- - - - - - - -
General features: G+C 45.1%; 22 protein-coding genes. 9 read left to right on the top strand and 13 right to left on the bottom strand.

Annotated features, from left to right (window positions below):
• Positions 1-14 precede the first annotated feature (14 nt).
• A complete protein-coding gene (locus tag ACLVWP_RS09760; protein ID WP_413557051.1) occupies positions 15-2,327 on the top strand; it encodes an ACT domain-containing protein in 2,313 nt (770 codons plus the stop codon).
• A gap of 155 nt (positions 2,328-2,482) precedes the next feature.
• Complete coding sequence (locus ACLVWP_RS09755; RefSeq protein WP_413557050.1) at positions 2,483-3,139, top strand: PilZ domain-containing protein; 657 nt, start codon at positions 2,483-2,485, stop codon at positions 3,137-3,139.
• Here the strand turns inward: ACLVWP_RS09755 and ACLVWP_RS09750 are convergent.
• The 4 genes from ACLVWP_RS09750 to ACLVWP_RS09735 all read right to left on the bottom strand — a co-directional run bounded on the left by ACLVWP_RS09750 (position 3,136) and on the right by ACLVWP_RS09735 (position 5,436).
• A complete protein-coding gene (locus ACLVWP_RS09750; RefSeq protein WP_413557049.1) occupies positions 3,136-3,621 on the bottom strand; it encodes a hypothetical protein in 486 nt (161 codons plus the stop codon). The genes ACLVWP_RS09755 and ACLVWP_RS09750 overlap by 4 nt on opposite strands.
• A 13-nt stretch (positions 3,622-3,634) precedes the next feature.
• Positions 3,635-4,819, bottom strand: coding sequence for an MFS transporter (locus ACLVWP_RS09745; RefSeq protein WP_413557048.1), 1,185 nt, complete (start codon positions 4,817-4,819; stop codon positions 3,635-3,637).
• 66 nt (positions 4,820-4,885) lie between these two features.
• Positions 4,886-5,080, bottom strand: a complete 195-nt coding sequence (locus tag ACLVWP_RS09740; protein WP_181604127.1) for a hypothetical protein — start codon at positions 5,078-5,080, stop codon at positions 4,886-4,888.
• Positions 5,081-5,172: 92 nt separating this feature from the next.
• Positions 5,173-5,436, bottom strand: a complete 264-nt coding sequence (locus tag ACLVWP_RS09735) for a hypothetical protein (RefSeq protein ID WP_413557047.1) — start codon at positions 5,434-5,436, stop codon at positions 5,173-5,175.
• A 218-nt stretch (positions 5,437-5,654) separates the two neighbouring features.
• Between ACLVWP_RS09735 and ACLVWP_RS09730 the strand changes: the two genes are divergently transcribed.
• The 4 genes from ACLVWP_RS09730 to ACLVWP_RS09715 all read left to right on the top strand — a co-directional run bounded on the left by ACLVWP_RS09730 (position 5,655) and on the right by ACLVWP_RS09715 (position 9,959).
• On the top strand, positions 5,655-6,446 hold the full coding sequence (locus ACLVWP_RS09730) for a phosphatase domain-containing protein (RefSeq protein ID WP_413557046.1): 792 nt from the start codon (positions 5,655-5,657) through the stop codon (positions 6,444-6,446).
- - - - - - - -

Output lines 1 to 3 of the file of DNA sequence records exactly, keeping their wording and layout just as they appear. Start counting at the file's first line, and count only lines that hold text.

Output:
General features: G+C 45.1%; 22 protein-coding genes. 9 read left to right on the top strand and 13 right to left on the bottom strand.

Annotated features, from left to right (window positions below):
• Positions 1-14 precede the first annotated feature (14 nt).